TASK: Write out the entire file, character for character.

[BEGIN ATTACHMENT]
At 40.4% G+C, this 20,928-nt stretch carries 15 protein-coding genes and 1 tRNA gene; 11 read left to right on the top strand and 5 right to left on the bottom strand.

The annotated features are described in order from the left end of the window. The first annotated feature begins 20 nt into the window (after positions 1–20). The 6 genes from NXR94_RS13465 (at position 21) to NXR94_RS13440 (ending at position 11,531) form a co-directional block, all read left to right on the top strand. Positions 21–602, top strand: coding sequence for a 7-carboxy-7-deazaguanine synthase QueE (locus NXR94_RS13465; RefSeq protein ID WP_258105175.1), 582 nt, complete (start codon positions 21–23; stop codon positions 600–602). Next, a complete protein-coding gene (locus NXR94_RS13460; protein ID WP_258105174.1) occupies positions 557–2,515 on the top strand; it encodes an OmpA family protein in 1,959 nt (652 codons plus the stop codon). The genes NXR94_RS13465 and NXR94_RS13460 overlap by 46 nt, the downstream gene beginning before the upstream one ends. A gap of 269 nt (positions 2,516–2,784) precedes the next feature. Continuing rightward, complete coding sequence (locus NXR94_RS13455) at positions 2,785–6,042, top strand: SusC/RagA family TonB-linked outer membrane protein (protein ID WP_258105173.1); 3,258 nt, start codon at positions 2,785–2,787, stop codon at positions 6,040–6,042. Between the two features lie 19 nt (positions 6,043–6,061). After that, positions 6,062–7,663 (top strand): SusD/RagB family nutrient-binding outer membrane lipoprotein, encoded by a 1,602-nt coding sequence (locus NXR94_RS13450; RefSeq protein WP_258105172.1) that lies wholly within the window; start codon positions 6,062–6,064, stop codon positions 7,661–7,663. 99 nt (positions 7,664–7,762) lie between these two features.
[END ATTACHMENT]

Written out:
At 40.4% G+C, this 20,928-nt stretch carries 15 protein-coding genes and 1 tRNA gene; 11 read left to right on the top strand and 5 right to left on the bottom strand.

The annotated features are described in order from the left end of the window. The first annotated feature begins 20 nt into the window (after positions 1–20). The 6 genes from NXR94_RS13465 (at position 21) to NXR94_RS13440 (ending at position 11,531) form a co-directional block, all read left to right on the top strand. Positions 21–602, top strand: coding sequence for a 7-carboxy-7-deazaguanine synthase QueE (locus NXR94_RS13465; RefSeq protein ID WP_258105175.1), 582 nt, complete (start codon positions 21–23; stop codon positions 600–602). Next, a complete protein-coding gene (locus NXR94_RS13460; protein ID WP_258105174.1) occupies positions 557–2,515 on the top strand; it encodes an OmpA family protein in 1,959 nt (652 codons plus the stop codon). The genes NXR94_RS13465 and NXR94_RS13460 overlap by 46 nt, the downstream gene beginning before the upstream one ends. A gap of 269 nt (positions 2,516–2,784) precedes the next feature. Continuing rightward, complete coding sequence (locus NXR94_RS13455) at positions 2,785–6,042, top strand: SusC/RagA family TonB-linked outer membrane protein (protein ID WP_258105173.1); 3,258 nt, start codon at positions 2,785–2,787, stop codon at positions 6,040–6,042. Between the two features lie 19 nt (positions 6,043–6,061). After that, positions 6,062–7,663 (top strand): SusD/RagB family nutrient-binding outer membrane lipoprotein, encoded by a 1,602-nt coding sequence (locus NXR94_RS13450; RefSeq protein WP_258105172.1) that lies wholly within the window; start codon positions 6,062–6,064, stop codon positions 7,661–7,663. 99 nt (positions 7,664–7,762) lie between these two features.